This is a very easy theory of the case, but wholly groundless. Mr. Spencer is the last man to perpetrate a fallacy of this kind. He may be an invalid, but he is clear-headed enough to deal with this subject on its logical merits. When Mr. Schurz, at the dinner, made a reference to "dyspeptic philosophers"—although Spencer is a man of excellent digestion—Mr. Beecher aptly replied that, "at any rate, Spencer's books have no dyspepsia." It seems to have curiously occurred to many that the tables could be turned upon Mr. Spencer by referring to his own case, although for the life of us we can not see how his own experience of the very matter he was treating could have disqualified him from speaking upon it with pertinence and intelligence. But he did not choose to make it a personal matter, although if he had done so it I would have redoubled the force of his argument. Mr. Spencer did undoubtedly break down badly, and long ago, and has suffered the painful consequences of it ever since.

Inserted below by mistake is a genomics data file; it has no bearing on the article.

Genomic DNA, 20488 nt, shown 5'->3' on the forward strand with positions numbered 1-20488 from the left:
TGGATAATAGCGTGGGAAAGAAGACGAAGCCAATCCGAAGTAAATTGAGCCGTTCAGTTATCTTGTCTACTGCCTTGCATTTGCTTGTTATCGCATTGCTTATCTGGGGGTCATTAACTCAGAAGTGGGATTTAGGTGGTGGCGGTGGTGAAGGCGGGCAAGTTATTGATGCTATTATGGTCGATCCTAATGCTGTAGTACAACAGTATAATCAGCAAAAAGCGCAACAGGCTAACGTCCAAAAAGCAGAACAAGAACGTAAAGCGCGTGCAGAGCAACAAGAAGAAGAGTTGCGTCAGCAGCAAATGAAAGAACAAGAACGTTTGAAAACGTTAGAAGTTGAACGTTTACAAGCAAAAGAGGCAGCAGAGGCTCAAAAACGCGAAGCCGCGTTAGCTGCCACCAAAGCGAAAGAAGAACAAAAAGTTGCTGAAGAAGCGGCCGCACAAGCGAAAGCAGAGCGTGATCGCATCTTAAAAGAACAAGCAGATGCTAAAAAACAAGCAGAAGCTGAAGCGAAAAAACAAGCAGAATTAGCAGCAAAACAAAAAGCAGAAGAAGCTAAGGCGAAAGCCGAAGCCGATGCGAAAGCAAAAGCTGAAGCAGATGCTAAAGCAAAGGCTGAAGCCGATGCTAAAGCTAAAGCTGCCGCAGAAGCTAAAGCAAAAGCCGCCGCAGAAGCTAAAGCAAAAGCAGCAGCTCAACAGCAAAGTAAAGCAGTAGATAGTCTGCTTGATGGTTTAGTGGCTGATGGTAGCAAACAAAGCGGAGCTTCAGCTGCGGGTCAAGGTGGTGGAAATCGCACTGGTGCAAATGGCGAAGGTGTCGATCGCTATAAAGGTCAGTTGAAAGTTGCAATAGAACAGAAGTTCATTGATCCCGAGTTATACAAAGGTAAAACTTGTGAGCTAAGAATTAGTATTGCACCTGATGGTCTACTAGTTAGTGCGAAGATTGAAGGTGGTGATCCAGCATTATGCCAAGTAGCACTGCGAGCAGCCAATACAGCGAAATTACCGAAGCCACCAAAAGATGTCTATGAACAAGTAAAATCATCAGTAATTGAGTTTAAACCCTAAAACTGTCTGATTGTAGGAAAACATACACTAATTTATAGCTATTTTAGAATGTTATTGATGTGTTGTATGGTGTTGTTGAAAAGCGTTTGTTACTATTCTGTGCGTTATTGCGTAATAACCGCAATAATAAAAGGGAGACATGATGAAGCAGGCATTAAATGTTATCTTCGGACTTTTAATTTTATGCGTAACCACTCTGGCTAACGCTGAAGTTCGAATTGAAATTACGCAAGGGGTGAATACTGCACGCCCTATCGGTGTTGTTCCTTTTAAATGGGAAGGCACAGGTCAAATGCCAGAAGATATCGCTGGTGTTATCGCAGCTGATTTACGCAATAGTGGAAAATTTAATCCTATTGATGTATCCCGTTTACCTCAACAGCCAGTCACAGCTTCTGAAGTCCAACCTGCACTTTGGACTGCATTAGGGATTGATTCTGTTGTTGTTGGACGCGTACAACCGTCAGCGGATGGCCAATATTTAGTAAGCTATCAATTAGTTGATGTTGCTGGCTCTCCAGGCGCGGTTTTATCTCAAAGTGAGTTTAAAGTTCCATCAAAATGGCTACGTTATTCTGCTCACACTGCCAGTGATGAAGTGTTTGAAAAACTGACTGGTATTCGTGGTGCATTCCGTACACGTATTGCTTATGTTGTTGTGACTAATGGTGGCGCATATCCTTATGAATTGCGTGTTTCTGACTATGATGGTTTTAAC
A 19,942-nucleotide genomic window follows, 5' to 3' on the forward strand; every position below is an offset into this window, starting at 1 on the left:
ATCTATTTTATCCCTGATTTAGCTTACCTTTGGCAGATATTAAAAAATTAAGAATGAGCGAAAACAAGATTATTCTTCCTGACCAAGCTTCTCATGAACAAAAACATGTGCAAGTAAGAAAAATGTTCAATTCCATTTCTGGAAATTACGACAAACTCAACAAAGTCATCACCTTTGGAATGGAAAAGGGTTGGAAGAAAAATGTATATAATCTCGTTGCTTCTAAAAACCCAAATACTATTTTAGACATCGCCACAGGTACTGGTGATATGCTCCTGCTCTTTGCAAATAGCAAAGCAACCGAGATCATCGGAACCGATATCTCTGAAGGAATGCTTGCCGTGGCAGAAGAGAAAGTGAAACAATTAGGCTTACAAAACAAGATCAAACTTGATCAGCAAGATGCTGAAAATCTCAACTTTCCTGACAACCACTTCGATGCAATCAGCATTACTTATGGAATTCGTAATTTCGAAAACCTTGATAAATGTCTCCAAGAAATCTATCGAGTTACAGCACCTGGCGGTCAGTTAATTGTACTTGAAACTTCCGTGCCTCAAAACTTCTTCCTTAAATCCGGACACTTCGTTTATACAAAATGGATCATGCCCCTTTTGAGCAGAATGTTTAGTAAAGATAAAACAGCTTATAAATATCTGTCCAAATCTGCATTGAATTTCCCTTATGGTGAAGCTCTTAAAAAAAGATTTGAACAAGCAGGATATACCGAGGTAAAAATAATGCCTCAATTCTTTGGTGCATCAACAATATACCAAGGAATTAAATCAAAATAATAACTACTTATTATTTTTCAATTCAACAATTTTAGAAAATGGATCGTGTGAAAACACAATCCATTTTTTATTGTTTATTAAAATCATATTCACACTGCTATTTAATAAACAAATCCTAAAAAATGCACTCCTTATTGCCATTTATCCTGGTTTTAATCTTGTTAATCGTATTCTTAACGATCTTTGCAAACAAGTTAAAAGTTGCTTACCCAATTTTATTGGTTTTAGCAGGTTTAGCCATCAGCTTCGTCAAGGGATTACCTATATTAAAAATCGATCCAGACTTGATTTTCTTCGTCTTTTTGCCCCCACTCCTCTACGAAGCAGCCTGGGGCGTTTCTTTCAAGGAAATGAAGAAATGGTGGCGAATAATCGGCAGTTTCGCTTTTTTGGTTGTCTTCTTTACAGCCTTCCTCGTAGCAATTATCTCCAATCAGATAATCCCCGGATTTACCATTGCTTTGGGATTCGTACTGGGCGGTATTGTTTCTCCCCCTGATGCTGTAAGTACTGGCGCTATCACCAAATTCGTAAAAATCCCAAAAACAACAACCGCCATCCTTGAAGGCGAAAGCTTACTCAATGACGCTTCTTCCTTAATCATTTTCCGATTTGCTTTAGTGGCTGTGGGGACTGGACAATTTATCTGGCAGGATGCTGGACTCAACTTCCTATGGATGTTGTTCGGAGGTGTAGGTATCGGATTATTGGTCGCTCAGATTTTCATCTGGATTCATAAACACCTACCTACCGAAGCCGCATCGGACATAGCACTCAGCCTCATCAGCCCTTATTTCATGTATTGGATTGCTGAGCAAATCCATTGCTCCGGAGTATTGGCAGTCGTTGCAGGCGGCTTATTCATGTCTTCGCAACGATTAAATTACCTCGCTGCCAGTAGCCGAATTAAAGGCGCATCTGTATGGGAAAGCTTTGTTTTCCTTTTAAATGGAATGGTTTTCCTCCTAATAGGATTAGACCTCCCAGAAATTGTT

But his invalidism has certainly been of a kind not to affect the clearness, rectitude, and soundness of his thought. His work for a quarter of a century is not only marvelous in its amount, but it is unparalleled in its originality, acuteness of insight, literary finish, and logical stability. No faintest taint can be traced anywhere in his books of the nervous exhaustion of their author. And the abundant reason is, that Spencer has followed his own prescription, and made relaxation, amusement, and recreation, in every form, a daily religious duty. By making work always subordinate to the unbending that is essential to its highest quality, he has proved the value of recreations as tributary, not only to length of life, but to the perfection of work. When, therefore, he spoke to the Americans upon the subject, and warned them of the dangers of their high-pressure civilization, we have no right to assume that there is any personal equation of unhealthiness on his part to be corrected. We are bound to take his advice as a sound thinker of unclouded discernment, and well disciplined in the work of drawing safe conclusions from discriminated facts.